4. The monarchy perpetuates the class system and undermines the proper recognition of merit.
There is not much wrong with Britain that isn"t the fault, one way or another, of the class system. At the apex of the system is our hereditary Head of State, Governor of the Church of England, Commander in Chief of the Armed Forces and head of the Judiciary (all one person!). Until we turn our back on hereditary power at the top of our political, military and religious institutions, we have little chance of shaking off the mentality of a society defined by class. Growing up in Britain, every child (but one) knows that they could never become Head of State, simply by virtue of being born to the wrong family.
5. The monarchy undermines our reputation abroad and is bad for business (even tourism).
The antics of our royal family certainly evoke an amused interest among foreigners. But the pomp and pageantry of Royalty project Britain as a theme park of Beefeaters, castles and soldiers in bearskins. In short, most foreigners see our royals as we see the King of Swaziland. This is a public relations disaster for our (economically important) efforts to project Britain as a modern democracy, with commercial strengths in modern sectors such as financial services, biotech and new technologies. The Royal Family does not convey the brand that our high-tech exporters want to project. If we want young people from around the world to come to our universities, or international investors to put their money into our businesses, we need to offer more than a quaint history. It is sometimes argued that royalty is good for tourism: but France has been a republic for over 130 years and attracts three times as many foreign tourists as Britain. The Palace of Versailles, which is the biggest tourist attraction in Europe, has more visitors than Windsor Castle and Buckingham Palace combined, in part because it is fully open to the public, all year round. The British nation"s royal art collectionsand memorabilia, currently hidden from us by the monarchy, could behoused in galleries that would be a huge boost to tourism, both from within the UK and from abroad.6. The monarchy makes it impossible to separate Church and State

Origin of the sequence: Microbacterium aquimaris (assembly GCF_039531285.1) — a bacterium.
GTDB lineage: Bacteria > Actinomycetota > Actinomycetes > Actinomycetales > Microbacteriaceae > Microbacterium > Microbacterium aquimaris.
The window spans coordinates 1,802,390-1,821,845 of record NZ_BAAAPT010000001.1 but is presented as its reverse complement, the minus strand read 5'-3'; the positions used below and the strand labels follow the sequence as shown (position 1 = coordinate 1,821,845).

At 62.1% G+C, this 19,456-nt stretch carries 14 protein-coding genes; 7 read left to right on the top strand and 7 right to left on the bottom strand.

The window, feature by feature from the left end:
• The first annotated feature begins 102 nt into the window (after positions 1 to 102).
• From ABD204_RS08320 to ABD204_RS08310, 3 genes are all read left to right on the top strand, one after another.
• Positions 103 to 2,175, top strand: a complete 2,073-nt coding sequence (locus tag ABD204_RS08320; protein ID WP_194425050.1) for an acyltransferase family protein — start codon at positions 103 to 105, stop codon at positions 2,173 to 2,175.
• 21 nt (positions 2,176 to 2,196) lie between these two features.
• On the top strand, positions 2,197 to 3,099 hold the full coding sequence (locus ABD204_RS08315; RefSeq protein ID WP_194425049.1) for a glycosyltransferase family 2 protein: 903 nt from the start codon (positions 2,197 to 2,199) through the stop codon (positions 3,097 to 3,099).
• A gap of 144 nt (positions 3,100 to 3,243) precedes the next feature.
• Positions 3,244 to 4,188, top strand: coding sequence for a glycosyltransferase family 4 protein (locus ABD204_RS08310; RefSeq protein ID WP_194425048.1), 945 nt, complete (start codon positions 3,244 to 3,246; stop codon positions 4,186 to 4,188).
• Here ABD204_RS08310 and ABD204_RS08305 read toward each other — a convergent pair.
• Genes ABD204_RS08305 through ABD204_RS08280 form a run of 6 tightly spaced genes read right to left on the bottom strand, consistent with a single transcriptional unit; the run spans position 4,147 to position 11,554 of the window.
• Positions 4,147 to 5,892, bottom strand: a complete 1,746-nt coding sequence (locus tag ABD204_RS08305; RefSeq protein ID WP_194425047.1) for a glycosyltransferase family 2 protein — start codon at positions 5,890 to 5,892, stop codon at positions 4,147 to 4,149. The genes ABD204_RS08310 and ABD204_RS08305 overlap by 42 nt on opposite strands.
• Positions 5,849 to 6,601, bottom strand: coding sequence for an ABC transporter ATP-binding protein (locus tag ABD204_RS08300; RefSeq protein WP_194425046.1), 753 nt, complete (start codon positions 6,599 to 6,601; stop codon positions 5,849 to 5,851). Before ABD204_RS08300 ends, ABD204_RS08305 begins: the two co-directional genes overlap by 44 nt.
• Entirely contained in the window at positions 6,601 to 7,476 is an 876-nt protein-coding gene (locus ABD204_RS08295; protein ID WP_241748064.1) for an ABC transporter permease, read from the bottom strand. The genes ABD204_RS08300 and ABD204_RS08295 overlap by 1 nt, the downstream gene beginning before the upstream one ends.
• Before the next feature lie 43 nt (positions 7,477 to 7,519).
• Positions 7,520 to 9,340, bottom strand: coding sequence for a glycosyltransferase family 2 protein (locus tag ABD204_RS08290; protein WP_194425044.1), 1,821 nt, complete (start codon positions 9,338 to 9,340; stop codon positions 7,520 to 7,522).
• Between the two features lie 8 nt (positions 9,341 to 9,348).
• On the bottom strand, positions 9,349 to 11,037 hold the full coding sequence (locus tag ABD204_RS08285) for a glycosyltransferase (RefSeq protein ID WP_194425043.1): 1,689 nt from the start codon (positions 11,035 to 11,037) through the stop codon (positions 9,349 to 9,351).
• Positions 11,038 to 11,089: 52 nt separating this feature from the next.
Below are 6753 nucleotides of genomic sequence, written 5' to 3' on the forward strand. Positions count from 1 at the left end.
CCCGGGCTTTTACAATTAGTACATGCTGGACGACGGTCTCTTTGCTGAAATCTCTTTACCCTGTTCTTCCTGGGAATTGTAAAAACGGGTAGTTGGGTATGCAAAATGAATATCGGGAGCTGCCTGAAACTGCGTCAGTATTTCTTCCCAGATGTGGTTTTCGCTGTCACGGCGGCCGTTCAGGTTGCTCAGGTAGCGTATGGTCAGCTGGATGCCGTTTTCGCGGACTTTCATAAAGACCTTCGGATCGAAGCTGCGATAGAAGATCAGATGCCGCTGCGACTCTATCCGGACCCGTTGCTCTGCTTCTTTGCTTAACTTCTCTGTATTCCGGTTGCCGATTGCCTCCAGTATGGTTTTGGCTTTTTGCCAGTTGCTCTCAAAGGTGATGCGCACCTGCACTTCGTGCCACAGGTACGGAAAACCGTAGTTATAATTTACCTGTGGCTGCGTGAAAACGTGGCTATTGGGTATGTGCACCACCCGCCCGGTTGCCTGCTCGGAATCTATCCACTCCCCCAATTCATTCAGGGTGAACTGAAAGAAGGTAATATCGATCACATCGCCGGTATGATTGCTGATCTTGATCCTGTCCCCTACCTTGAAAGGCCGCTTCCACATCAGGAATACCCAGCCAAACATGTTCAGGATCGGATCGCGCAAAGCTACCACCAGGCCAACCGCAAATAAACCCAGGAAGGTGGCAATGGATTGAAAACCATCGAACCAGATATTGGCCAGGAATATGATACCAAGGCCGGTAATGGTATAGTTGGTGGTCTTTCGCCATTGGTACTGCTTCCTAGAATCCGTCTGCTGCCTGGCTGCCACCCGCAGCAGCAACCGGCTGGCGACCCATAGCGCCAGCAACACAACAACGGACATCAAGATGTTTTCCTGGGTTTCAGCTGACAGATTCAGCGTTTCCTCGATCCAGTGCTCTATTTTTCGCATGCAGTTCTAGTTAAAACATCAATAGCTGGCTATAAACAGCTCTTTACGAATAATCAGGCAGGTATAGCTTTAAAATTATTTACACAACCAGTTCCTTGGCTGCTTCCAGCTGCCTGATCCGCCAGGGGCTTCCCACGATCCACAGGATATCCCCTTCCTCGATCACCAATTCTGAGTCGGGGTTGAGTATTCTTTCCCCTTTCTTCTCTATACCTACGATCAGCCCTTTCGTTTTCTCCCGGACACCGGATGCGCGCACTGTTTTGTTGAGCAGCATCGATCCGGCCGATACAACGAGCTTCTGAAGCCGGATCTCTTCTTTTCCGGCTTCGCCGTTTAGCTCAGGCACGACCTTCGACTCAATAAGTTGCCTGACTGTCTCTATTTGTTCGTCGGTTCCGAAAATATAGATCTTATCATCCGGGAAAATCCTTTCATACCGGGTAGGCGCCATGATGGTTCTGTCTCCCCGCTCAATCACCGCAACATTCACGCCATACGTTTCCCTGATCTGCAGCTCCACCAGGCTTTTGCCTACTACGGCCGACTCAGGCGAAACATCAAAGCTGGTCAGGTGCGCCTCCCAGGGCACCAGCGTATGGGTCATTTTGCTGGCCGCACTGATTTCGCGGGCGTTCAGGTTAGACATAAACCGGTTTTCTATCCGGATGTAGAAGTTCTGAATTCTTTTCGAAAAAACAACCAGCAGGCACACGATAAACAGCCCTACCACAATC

One reason why we still have an established church in England, which discriminates in favour of one religion above all others, is the difficulty of disconnecting the two while the Queen is Head of both Church and State. This is a piece of religious discrimination which is a dangerous anachronism in a multi-cultural, mainly secular society.
The debate isn's about wether "Should there be Royalty IN CHARGE of the U.S.", but "Should there be Royalty IN the U.S." I see no reason why the Queen of England can't visit us, so yes, there should be Royalty in the U.S.